A man from Minahasa competing in the 2019 presidential election is an echo of the past. It’s a direct repeat of the 2014 presidential election, when presidential candidate Prabowo Subianto’s use of identity politics seemed as if it would gain traction in his ancestral land of North Sulawesi. In reality, his defence of radical Muslim groups ended up causing problems in an area with a majority Christian population.
As Indonesia heads to the polls on 17 April, the question of whether Prabowo can pull off a win in North Sulawesi and win his place in the presidential palace is one worth paying attention to.
The 2019 presidential election isn’t the first time former general Prabowo Subianto, who founded the Great Indonesia Movement Party (Gerindra), will contest a presidential election. He was Megawati Soekarnoputri’s running mate in 2009, and in 2014 ran as a presidential candidate with Hatta Rajasa as his vice-presidential pick. He’s now hoping he’ll be third time lucky with the help of his wealthy running mate Sandiaga Uno, and identity politics is a talking point that he’s returned to once again.
Highlighting Prabowo’s Minahasa blood
The city of Manado became the first area that Prabowo visited at the start of his campaign for the presidential bid in 2019. A giant banner was erected on the campaign stage to welcome him, using his full name, “Welcome Lt. Gen. Prabowo Subianto Djojohadikusumo Sigar Maengkom”. Prabowo does not often use his full name; the inclusion of “Sigar Maengkom” is usually reserved for his appearances in Manado.
In his speech, Prabowo mentioned that North Sulawesi is special to him because of his Minahasa blood: “I chose [to kick off the first campaign at] my birthplace. Kawanua (the local name used to refer to someone with Minahasa blood) blood flows through my body, the blood of Minahasa.”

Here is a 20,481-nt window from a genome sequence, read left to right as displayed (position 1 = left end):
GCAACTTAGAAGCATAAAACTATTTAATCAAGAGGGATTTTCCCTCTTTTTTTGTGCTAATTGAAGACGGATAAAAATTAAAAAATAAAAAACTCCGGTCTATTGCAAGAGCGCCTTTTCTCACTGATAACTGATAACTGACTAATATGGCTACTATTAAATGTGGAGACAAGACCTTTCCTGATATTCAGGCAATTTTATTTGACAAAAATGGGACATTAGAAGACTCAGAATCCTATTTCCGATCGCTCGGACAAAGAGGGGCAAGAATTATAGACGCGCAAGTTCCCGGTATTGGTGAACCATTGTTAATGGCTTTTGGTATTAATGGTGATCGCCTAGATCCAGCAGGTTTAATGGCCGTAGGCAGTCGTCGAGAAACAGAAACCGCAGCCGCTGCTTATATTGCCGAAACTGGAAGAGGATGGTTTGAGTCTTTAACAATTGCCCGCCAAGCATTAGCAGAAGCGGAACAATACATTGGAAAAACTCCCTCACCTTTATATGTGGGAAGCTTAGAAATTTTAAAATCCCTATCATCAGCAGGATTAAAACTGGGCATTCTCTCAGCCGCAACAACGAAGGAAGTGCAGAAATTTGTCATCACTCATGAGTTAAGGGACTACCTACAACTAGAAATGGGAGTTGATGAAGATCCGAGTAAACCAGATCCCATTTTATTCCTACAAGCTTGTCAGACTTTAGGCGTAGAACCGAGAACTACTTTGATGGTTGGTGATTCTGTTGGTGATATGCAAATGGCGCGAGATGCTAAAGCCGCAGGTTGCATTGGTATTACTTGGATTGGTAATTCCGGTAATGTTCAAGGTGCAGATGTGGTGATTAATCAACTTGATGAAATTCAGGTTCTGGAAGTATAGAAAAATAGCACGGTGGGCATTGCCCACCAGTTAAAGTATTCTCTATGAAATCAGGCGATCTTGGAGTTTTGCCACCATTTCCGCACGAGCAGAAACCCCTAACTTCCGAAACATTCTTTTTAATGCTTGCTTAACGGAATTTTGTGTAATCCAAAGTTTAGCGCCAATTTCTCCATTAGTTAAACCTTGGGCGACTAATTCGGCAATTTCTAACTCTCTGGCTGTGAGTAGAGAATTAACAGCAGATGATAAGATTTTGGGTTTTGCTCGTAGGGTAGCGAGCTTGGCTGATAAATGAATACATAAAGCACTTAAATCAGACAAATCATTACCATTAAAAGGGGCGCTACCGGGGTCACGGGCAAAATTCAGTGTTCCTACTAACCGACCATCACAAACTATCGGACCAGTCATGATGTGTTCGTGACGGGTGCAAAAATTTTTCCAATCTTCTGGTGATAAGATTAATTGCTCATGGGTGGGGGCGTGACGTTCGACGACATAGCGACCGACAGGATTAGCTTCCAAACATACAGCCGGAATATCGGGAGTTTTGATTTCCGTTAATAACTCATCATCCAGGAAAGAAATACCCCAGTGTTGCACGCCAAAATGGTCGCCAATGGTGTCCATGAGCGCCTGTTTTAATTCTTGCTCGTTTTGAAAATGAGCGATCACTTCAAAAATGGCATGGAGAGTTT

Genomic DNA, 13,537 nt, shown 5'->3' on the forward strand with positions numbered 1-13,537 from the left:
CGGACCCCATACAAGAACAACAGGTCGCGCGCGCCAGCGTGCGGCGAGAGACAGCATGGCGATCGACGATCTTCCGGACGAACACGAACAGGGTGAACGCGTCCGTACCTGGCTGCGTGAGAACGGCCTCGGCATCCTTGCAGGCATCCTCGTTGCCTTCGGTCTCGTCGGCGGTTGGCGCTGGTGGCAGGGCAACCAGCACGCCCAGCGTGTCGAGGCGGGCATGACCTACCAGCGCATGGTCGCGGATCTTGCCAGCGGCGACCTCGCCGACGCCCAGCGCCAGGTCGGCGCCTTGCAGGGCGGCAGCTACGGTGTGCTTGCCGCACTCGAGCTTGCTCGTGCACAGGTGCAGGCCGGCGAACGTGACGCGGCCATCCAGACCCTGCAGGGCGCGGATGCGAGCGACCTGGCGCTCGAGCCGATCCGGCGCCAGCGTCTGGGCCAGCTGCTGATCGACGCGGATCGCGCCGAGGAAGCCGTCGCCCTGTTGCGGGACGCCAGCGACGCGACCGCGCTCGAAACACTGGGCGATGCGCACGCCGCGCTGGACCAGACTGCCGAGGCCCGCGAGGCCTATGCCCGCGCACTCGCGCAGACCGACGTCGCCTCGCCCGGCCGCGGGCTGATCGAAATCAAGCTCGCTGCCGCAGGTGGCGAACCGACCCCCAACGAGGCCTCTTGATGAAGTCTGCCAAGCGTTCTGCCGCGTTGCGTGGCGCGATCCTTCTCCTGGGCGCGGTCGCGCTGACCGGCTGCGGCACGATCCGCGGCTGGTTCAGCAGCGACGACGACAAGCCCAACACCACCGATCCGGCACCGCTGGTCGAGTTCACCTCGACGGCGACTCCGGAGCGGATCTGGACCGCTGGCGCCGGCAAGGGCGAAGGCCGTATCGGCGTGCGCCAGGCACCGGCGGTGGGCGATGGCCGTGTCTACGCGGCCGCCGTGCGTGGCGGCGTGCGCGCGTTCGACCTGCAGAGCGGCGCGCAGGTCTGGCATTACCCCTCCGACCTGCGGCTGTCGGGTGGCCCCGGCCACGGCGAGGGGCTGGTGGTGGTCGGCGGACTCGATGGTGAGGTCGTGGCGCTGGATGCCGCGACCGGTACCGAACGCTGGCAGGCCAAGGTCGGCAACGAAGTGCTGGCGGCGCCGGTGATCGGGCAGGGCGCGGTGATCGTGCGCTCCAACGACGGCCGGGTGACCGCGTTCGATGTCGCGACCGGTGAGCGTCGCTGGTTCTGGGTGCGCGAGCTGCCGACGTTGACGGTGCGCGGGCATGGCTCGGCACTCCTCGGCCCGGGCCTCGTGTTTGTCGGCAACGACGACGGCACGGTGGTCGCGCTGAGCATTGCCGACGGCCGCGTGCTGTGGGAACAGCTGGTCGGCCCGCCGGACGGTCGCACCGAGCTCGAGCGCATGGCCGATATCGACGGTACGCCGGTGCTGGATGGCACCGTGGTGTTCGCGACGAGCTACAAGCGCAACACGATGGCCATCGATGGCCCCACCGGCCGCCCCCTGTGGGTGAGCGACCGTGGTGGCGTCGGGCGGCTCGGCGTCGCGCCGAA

He also took great pains to make the link between his heritage and the area of Langowan. “I am orla, a Langowan person. So I hope that I can get support from you in North Sulawesi,” he said.
He promised to return to North Sulawesi: “Because there is a bond to my ancestors’ tomb in Langowan and Tondano. I hope you will help me. Choose [to elect] a local son to the palace.
This message was in the same vein as his 2014 presidential campaign. Back then, he’d emphasised that he wasn’t opposed to any religion, especially Christianity, even though he was being supported by the Koalisi Merah Putih (Red and White Coalition), made up of Muslim parties such as the Prosperous Justice Party (PKS) and the hardline Muslim group the Islamic Defenders Front (FPI).
Prabowo has also reinforced his comments with colourful stories of his family background. In front of thousands of supporters in Manado in March 2019, Prabowo dismissed allegations that he and his allies are hardline Muslims who defend radical Islam. According to the presidential hopeful, the allegations were a case of politically motivated slander against him.